Do you just love it when you get a book in that supplements what a student is studying? Displacement is one such book. A graphic novel about the Japanese placed into internment camps during WW2. Kiku from modern San Francisco finds herself transported back into history where she finds herself sharing her grandmother’s time in internment.
What I am Reviewing
First Second always does a great job with their graphic novels, and displacement is no exception. With good images and succinct text you learn the story well without extraneous language. Pictures that help tell the story, conveying mood, and introducing stories that some middle-schoolers would otherwise not read.
Kiku Hughes has written an historical novel taking us back in time.
Kiku is on vacation in San Francisco when suddenly she finds herself displaced to the 1940s Japanese-American internment camp that her late grandmother, Ernestina, was forcibly relocated to during World War II. ….
Living alongside her young grandmother and other Japanese-American … , Kiku …witnesses the lives of Japanese-Americans who were denied their civil liberties and suffered greatly, but managed to cultivate community and commit acts of resistance in order to survive.
I received an advanced reader copy from Raincoast books to review.
You’ll find simple chapter headings. Starting with the west, and ending with home. Not every chapter has a unique title, about every other one does. You’ll find a circle on a mostly white page with a chapter number, without or with a title.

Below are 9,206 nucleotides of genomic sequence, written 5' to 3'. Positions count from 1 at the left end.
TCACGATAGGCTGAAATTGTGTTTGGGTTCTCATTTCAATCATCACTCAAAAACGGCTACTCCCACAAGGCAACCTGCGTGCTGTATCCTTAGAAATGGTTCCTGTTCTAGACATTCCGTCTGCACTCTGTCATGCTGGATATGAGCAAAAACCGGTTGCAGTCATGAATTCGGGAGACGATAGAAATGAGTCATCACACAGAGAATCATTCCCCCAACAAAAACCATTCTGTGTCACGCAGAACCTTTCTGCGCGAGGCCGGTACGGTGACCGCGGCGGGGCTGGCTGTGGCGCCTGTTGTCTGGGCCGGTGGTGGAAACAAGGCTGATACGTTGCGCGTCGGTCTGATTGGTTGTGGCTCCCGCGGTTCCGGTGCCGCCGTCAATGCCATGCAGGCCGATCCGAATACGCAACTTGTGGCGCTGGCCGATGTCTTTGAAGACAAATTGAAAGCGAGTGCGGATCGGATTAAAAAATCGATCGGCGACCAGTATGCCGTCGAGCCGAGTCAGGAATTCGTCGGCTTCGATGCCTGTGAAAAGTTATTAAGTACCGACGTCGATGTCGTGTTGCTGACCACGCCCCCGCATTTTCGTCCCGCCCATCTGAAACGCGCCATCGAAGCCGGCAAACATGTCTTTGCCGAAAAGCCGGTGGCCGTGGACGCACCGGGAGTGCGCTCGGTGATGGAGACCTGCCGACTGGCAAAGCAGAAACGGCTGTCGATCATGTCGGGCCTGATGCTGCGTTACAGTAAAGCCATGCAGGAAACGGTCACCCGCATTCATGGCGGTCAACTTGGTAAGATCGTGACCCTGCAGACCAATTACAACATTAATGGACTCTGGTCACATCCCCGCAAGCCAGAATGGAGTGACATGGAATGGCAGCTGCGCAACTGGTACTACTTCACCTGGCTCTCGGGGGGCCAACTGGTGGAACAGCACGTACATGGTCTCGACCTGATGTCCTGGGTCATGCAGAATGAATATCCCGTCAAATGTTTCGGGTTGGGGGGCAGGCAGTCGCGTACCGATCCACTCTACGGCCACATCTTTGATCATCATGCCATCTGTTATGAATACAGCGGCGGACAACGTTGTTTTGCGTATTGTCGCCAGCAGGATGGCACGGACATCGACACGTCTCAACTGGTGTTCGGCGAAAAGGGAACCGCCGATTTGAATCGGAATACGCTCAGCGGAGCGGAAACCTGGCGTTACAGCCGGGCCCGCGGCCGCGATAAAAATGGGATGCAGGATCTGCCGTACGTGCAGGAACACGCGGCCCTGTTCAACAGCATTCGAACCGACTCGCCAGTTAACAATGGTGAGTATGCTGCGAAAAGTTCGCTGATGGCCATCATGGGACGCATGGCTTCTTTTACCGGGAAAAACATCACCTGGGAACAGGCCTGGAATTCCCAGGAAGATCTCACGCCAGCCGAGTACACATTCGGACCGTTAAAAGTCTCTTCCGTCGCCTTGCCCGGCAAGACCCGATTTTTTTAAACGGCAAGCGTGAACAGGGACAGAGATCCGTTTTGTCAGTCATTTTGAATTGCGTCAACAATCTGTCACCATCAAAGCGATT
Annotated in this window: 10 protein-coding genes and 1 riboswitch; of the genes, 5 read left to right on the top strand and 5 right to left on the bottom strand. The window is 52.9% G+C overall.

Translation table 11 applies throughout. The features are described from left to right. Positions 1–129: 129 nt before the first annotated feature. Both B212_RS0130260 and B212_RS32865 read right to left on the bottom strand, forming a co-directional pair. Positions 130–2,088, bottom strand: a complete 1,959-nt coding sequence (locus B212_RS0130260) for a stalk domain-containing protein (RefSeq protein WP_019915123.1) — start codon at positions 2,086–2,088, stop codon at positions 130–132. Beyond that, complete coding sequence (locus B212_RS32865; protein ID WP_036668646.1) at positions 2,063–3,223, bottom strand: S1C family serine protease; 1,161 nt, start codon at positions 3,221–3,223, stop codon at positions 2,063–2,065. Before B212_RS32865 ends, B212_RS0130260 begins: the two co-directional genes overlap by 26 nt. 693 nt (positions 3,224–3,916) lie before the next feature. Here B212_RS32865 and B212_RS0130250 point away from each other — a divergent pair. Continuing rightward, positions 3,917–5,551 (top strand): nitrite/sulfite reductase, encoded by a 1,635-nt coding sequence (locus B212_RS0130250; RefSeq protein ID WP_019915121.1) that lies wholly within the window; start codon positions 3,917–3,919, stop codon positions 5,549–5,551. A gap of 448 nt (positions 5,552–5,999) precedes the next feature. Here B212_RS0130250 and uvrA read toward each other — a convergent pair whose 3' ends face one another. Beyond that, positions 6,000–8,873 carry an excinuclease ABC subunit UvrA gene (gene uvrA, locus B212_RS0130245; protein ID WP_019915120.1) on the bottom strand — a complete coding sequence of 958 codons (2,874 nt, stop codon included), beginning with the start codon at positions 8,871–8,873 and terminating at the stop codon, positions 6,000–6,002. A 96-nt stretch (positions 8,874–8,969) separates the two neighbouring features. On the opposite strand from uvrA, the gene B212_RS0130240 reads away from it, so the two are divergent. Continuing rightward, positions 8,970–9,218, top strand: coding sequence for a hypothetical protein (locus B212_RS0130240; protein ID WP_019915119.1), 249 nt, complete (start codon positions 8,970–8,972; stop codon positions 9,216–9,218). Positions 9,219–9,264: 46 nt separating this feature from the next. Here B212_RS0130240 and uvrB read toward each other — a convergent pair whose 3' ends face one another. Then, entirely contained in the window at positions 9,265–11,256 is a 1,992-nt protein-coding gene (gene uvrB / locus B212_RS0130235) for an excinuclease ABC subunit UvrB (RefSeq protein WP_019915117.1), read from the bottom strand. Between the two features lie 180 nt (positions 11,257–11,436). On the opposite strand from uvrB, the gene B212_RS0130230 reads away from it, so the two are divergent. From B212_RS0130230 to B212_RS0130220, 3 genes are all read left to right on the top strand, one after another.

You’ll find the text small, written in with a block-style text. Despite the size of the text, I found it easy to read. Each letter written clearly and despite a similar font to the old comic books, very clean in presentation.
You’ll find ample use of white space and colour. I loved that facial expressions portrayed a good part of the story. You could see the hurt, fear, confusion, anger, and moments of joy expressed. Sorrow was often shown … for lives lost, for hopes crushed, and for the feelings of abandonment by their own government.
You’ll only get the Japanese-American side of the story, not the governments, or the fear of American society at the time. But the reader will catch a real glimpse into a time period that shaped the Japanese-American culture for years post-WW2.
I loved how Kiku connected with her mom at the close of the book, able to talk together about the things she experienced, and discovered together more about her grandmother.
Should you Get it?
Displacement opened my eyes to a lot of the issues concerning the Japanese-American internment camps. A scary and difficult time with really no good options for any of these American citizens unjustly imprisoned.
It is well worth getting just for the potential discussion questions. I do recommend that parents read this book WITH their children. A lot of issues are presented that taking the time to talk about them together would be beneficial.
I do need that mention that there is a light female-female romance including a kiss. I don’t understand the need to add this to the storyline, as the story would have been complete without it. It’s not even a time in history where such choices were acceptable so it didn’t really fit. It does fit though with one of many issues to discuss.